Box office: Hidden Figures holds on to the top spot while six new films fail to find an audience

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A drama about three African-American women who broke racial barriers in the early 1960s held on to the top spot at the box office on the Martin Luther King Jr. Day weekend, while half a dozen new wide releases failed to find an audience.

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Watch: New clips and a featurette for Scorsese’s Silence

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Nearly three decades in the making, Martin Scorsese’s adaptation of Silence is finally playing in a few American theatres, and it will expand to the rest of the continent over the next two weeks. To pique the interest of prospective moviegoers, Paramount has released a new featurette on Scorsese’s “passion” for the project, as well as a few clips.

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Watch: The trailer for Martin Scorsese’s Silence, about the persecution of Catholic converts in 17th-century Japan

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One of the last movies to enter this year’s awards race is a film that has been brewing for decades. Martin Scorsese first read Shūsaku Endō’s 1966 novel Silence, which concerns the persecution of Catholic converts in 17th-century Japan, nearly 30 years ago, and he has wanted to make a movie version of it ever since. Now, at last, his adaptation is complete, and it looks like it could be a powerful film indeed.

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The prophet Isaiah at the movies: a quick round-up

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Today is the feast day for the prophet Isaiah in the Orthodox Church, so I figured it might be good to round up a few films that have referenced and depicted him.

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National Geographic unveils the cast for Killing Jesus

killingjesusThe National Geographic Channel’s adaptation of Bill O’Reilly’s Killing Jesus is now filming in Morocco, and thanks to The Hollywood Reporter, we now know who many of the actors are — and they’re an eclectic bunch, to be sure.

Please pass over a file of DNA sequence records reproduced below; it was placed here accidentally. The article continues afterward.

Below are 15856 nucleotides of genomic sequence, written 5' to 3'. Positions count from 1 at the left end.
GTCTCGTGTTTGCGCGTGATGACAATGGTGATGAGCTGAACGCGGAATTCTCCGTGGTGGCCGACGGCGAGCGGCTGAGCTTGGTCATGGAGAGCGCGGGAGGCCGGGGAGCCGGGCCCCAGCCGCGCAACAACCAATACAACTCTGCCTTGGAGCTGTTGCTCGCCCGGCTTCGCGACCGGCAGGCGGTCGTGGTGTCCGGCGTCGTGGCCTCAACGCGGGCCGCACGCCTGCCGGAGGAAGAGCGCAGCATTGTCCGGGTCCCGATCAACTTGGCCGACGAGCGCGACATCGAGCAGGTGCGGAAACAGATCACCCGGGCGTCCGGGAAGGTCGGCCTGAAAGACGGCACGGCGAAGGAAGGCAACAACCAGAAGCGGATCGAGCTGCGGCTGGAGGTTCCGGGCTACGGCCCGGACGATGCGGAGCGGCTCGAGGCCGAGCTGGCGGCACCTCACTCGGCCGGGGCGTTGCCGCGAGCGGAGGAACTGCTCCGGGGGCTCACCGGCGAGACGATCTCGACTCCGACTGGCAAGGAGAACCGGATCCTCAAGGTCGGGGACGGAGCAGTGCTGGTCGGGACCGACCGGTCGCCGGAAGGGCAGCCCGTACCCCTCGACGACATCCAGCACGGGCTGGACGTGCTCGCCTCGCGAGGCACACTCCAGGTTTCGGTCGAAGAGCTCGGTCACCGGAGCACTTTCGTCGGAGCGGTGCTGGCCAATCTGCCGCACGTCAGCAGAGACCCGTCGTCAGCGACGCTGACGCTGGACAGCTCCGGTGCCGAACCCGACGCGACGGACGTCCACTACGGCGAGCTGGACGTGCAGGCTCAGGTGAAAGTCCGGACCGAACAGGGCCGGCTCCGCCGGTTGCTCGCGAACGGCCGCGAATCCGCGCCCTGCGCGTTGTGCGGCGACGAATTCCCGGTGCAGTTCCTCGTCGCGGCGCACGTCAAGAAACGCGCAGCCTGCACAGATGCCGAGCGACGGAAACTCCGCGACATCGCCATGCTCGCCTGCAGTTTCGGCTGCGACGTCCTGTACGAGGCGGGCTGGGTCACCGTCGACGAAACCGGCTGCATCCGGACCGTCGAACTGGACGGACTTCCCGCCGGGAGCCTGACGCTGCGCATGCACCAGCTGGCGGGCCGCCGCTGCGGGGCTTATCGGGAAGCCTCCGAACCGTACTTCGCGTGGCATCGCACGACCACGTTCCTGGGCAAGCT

In keeping with other recent efforts to depict Jesus as something other than a blonde-haired, blue-eyed European, the part of Jesus will be played by Haaz Sleiman, an actor born in Lebanon who is perhaps best-known for playing a Syrian immigrant in Tom McCarthy’s The Visitor.

Herod the Great, on the other hand, will be played by Kelsey Grammer, who doesn’t seem like a particularly Middle Eastern kind of guy to me. (The fact that he’s best known for his comedic roles on Frasier and The Simpsons doesn’t help!)

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How do you promote a Bible epic when you’re not religious?

Ridley Scott first revealed that he was making a life-of-Moses movie while promoting Prometheus last year. I’d been hoping that he would spill even more details about the film, now called Exodus, while promoting his latest film, The Counselor, but alas, that film didn’t get much of a promotional push (and it ended up having one of the worst opening weekends of Scott’s career).

A few tidbits about Exodus have trickled out, however. First, Scott told The New York Times: “I’m an atheist, which is actually good, because I’ve got to convince myself the story works.” And then, he told Empire magazine the film will be “fucking huge.”

Suffice it to say, this is not how Bible epics have generally been promoted in the past.

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